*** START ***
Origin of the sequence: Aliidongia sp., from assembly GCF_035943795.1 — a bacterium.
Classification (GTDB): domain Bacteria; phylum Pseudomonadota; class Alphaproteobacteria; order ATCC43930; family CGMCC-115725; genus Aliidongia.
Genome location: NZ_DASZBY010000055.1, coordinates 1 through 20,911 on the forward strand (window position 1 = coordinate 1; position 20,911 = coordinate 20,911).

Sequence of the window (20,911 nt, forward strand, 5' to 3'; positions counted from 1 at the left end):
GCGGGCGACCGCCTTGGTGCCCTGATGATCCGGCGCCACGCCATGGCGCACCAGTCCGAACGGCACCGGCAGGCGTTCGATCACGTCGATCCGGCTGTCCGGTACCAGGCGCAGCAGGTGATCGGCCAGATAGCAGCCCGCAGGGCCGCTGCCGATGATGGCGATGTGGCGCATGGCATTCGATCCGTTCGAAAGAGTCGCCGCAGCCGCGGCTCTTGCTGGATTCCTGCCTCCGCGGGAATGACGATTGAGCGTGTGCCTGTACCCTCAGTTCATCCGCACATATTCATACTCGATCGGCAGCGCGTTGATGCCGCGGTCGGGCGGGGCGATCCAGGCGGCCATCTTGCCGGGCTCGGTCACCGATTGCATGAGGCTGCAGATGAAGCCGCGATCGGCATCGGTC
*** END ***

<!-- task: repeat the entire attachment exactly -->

Origin of the sequence: Aliidongia sp., from assembly GCF_035943795.1 — a bacterium.
Classification (GTDB): domain Bacteria; phylum Pseudomonadota; class Alphaproteobacteria; order ATCC43930; family CGMCC-115725; genus Aliidongia.
Genome location: NZ_DASZBY010000055.1, coordinates 1 through 20,911 on the forward strand (window position 1 = coordinate 1; position 20,911 = coordinate 20,911).

Sequence of the window (20,911 nt, forward strand, 5' to 3'; positions counted from 1 at the left end):
GCGGGCGACCGCCTTGGTGCCCTGATGATCCGGCGCCACGCCATGGCGCACCAGTCCGAACGGCACCGGCAGGCGTTCGATCACGTCGATCCGGCTGTCCGGTACCAGGCGCAGCAGGTGATCGGCCAGATAGCAGCCCGCAGGGCCGCTGCCGATGATGGCGATGTGGCGCATGGCATTCGATCCGTTCGAAAGAGTCGCCGCAGCCGCGGCTCTTGCTGGATTCCTGCCTCCGCGGGAATGACGATTGAGCGTGTGCCTGTACCCTCAGTTCATCCGCACATATTCATACTCGATCGGCAGCGCGTTGATGCCGCGGTCGGGCGGGGCGATCCAGGCGGCCATCTTGCCGGGCTCGGTCACCGATTGCATGAGGCTGCAGATGAAGCCGCGATCGGCATCGGTC